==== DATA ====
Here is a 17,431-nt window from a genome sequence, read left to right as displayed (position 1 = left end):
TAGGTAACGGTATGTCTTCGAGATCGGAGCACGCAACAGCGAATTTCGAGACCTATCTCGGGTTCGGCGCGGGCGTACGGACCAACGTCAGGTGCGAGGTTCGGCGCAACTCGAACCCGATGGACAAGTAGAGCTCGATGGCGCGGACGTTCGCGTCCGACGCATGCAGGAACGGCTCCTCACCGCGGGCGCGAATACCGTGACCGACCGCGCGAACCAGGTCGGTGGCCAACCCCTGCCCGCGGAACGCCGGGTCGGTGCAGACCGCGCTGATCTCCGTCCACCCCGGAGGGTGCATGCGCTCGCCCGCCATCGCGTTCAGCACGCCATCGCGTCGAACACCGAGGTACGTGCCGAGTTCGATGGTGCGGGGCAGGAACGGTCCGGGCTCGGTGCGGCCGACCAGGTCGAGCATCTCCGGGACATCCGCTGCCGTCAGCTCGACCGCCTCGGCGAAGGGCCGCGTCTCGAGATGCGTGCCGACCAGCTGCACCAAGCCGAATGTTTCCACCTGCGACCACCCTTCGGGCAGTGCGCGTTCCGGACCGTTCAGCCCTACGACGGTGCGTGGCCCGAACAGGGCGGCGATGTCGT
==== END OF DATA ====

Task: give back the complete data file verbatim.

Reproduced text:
Here is a 17,431-nt window from a genome sequence, read left to right as displayed (position 1 = left end):
TAGGTAACGGTATGTCTTCGAGATCGGAGCACGCAACAGCGAATTTCGAGACCTATCTCGGGTTCGGCGCGGGCGTACGGACCAACGTCAGGTGCGAGGTTCGGCGCAACTCGAACCCGATGGACAAGTAGAGCTCGATGGCGCGGACGTTCGCGTCCGACGCATGCAGGAACGGCTCCTCACCGCGGGCGCGAATACCGTGACCGACCGCGCGAACCAGGTCGGTGGCCAACCCCTGCCCGCGGAACGCCGGGTCGGTGCAGACCGCGCTGATCTCCGTCCACCCCGGAGGGTGCATGCGCTCGCCCGCCATCGCGTTCAGCACGCCATCGCGTCGAACACCGAGGTACGTGCCGAGTTCGATGGTGCGGGGCAGGAACGGTCCGGGCTCGGTGCGGCCGACCAGGTCGAGCATCTCCGGGACATCCGCTGCCGTCAGCTCGACCGCCTCGGCGAAGGGCCGCGTCTCGAGATGCGTGCCGACCAGCTGCACCAAGCCGAATGTTTCCACCTGCGACCACCCTTCGGGCAGTGCGCGTTCCGGACCGTTCAGCCCTACGACGGTGCGTGGCCCGAACAGGGCGGCGATGTCGT